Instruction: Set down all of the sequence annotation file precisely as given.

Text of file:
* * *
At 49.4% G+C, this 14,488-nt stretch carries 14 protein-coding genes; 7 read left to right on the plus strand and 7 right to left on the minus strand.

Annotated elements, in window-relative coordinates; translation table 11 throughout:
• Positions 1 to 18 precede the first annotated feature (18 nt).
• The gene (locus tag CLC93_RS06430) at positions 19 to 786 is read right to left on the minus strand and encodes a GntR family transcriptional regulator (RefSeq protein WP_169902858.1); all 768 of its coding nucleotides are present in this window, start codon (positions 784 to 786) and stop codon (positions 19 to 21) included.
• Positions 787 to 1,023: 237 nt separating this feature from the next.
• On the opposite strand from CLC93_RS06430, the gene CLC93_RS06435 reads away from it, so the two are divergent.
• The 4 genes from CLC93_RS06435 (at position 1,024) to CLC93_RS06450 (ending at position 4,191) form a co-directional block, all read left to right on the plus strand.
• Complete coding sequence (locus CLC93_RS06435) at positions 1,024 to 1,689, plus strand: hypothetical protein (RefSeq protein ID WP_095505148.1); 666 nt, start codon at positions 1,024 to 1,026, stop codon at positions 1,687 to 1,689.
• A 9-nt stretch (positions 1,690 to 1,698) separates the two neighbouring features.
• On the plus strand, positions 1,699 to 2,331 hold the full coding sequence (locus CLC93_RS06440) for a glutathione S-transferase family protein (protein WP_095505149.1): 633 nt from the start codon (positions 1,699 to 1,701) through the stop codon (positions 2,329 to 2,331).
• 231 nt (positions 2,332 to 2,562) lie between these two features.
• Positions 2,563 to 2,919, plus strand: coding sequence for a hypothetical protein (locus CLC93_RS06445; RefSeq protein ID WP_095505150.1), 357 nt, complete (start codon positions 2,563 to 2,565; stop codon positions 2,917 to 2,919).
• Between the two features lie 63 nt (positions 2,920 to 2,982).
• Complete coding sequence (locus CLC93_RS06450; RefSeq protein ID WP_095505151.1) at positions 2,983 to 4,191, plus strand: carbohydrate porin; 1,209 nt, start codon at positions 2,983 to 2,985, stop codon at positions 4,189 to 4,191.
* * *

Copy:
At 49.4% G+C, this 14,488-nt stretch carries 14 protein-coding genes; 7 read left to right on the plus strand and 7 right to left on the minus strand.

Annotated elements, in window-relative coordinates; translation table 11 throughout:
• Positions 1 to 18 precede the first annotated feature (18 nt).
• The gene (locus tag CLC93_RS06430) at positions 19 to 786 is read right to left on the minus strand and encodes a GntR family transcriptional regulator (RefSeq protein WP_169902858.1); all 768 of its coding nucleotides are present in this window, start codon (positions 784 to 786) and stop codon (positions 19 to 21) included.
• Positions 787 to 1,023: 237 nt separating this feature from the next.
• On the opposite strand from CLC93_RS06430, the gene CLC93_RS06435 reads away from it, so the two are divergent.
• The 4 genes from CLC93_RS06435 (at position 1,024) to CLC93_RS06450 (ending at position 4,191) form a co-directional block, all read left to right on the plus strand.
• Complete coding sequence (locus CLC93_RS06435) at positions 1,024 to 1,689, plus strand: hypothetical protein (RefSeq protein ID WP_095505148.1); 666 nt, start codon at positions 1,024 to 1,026, stop codon at positions 1,687 to 1,689.
• A 9-nt stretch (positions 1,690 to 1,698) separates the two neighbouring features.
• On the plus strand, positions 1,699 to 2,331 hold the full coding sequence (locus CLC93_RS06440) for a glutathione S-transferase family protein (protein WP_095505149.1): 633 nt from the start codon (positions 1,699 to 1,701) through the stop codon (positions 2,329 to 2,331).
• 231 nt (positions 2,332 to 2,562) lie between these two features.
• Positions 2,563 to 2,919, plus strand: coding sequence for a hypothetical protein (locus CLC93_RS06445; RefSeq protein ID WP_095505150.1), 357 nt, complete (start codon positions 2,563 to 2,565; stop codon positions 2,917 to 2,919).
• Between the two features lie 63 nt (positions 2,920 to 2,982).
• Complete coding sequence (locus CLC93_RS06450; RefSeq protein ID WP_095505151.1) at positions 2,983 to 4,191, plus strand: carbohydrate porin; 1,209 nt, start codon at positions 2,983 to 2,985, stop codon at positions 4,189 to 4,191.